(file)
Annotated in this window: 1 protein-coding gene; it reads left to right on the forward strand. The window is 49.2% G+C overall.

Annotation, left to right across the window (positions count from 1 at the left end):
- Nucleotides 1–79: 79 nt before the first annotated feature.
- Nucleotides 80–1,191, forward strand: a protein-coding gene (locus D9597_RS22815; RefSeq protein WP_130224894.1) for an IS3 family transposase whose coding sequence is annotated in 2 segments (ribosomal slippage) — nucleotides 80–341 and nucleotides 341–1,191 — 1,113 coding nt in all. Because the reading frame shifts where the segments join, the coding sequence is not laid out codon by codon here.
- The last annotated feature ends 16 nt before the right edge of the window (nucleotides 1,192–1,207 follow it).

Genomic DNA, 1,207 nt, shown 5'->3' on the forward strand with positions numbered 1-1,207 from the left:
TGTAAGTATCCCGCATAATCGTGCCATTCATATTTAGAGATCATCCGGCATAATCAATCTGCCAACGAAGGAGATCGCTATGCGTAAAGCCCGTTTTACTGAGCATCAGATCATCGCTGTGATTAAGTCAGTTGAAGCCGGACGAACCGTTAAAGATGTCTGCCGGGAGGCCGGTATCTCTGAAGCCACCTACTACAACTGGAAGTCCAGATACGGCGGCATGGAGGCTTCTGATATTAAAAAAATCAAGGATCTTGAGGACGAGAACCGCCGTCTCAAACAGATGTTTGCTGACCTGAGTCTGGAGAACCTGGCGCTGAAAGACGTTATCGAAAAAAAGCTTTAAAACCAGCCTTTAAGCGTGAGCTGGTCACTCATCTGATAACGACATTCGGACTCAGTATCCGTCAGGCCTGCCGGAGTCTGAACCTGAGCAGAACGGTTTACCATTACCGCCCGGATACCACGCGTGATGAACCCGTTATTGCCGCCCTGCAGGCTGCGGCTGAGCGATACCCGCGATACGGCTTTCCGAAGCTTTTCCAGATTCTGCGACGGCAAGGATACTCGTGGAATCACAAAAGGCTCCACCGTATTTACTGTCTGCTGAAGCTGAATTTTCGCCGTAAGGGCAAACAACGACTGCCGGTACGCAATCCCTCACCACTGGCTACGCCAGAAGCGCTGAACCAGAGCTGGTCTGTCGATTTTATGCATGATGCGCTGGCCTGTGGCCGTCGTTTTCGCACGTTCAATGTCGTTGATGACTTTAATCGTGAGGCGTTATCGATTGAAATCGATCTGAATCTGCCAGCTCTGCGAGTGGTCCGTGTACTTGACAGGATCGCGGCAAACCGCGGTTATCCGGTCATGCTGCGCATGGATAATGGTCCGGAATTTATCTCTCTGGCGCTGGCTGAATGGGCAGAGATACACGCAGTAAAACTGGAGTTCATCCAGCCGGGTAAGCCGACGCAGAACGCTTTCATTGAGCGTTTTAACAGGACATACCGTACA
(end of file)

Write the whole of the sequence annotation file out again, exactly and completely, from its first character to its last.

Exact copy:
Annotated in this window: 1 protein-coding gene; it reads left to right on the forward strand. The window is 49.2% G+C overall.

Annotation, left to right across the window (positions count from 1 at the left end):
- Nucleotides 1–79: 79 nt before the first annotated feature.
- Nucleotides 80–1,191, forward strand: a protein-coding gene (locus D9597_RS22815; RefSeq protein WP_130224894.1) for an IS3 family transposase whose coding sequence is annotated in 2 segments (ribosomal slippage) — nucleotides 80–341 and nucleotides 341–1,191 — 1,113 coding nt in all. Because the reading frame shifts where the segments join, the coding sequence is not laid out codon by codon here.
- The last annotated feature ends 16 nt before the right edge of the window (nucleotides 1,192–1,207 follow it).

Genomic DNA, 1,207 nt, shown 5'->3' on the forward strand with positions numbered 1-1,207 from the left:
TGTAAGTATCCCGCATAATCGTGCCATTCATATTTAGAGATCATCCGGCATAATCAATCTGCCAACGAAGGAGATCGCTATGCGTAAAGCCCGTTTTACTGAGCATCAGATCATCGCTGTGATTAAGTCAGTTGAAGCCGGACGAACCGTTAAAGATGTCTGCCGGGAGGCCGGTATCTCTGAAGCCACCTACTACAACTGGAAGTCCAGATACGGCGGCATGGAGGCTTCTGATATTAAAAAAATCAAGGATCTTGAGGACGAGAACCGCCGTCTCAAACAGATGTTTGCTGACCTGAGTCTGGAGAACCTGGCGCTGAAAGACGTTATCGAAAAAAAGCTTTAAAACCAGCCTTTAAGCGTGAGCTGGTCACTCATCTGATAACGACATTCGGACTCAGTATCCGTCAGGCCTGCCGGAGTCTGAACCTGAGCAGAACGGTTTACCATTACCGCCCGGATACCACGCGTGATGAACCCGTTATTGCCGCCCTGCAGGCTGCGGCTGAGCGATACCCGCGATACGGCTTTCCGAAGCTTTTCCAGATTCTGCGACGGCAAGGATACTCGTGGAATCACAAAAGGCTCCACCGTATTTACTGTCTGCTGAAGCTGAATTTTCGCCGTAAGGGCAAACAACGACTGCCGGTACGCAATCCCTCACCACTGGCTACGCCAGAAGCGCTGAACCAGAGCTGGTCTGTCGATTTTATGCATGATGCGCTGGCCTGTGGCCGTCGTTTTCGCACGTTCAATGTCGTTGATGACTTTAATCGTGAGGCGTTATCGATTGAAATCGATCTGAATCTGCCAGCTCTGCGAGTGGTCCGTGTACTTGACAGGATCGCGGCAAACCGCGGTTATCCGGTCATGCTGCGCATGGATAATGGTCCGGAATTTATCTCTCTGGCGCTGGCTGAATGGGCAGAGATACACGCAGTAAAACTGGAGTTCATCCAGCCGGGTAAGCCGACGCAGAACGCTTTCATTGAGCGTTTTAACAGGACATACCGTACA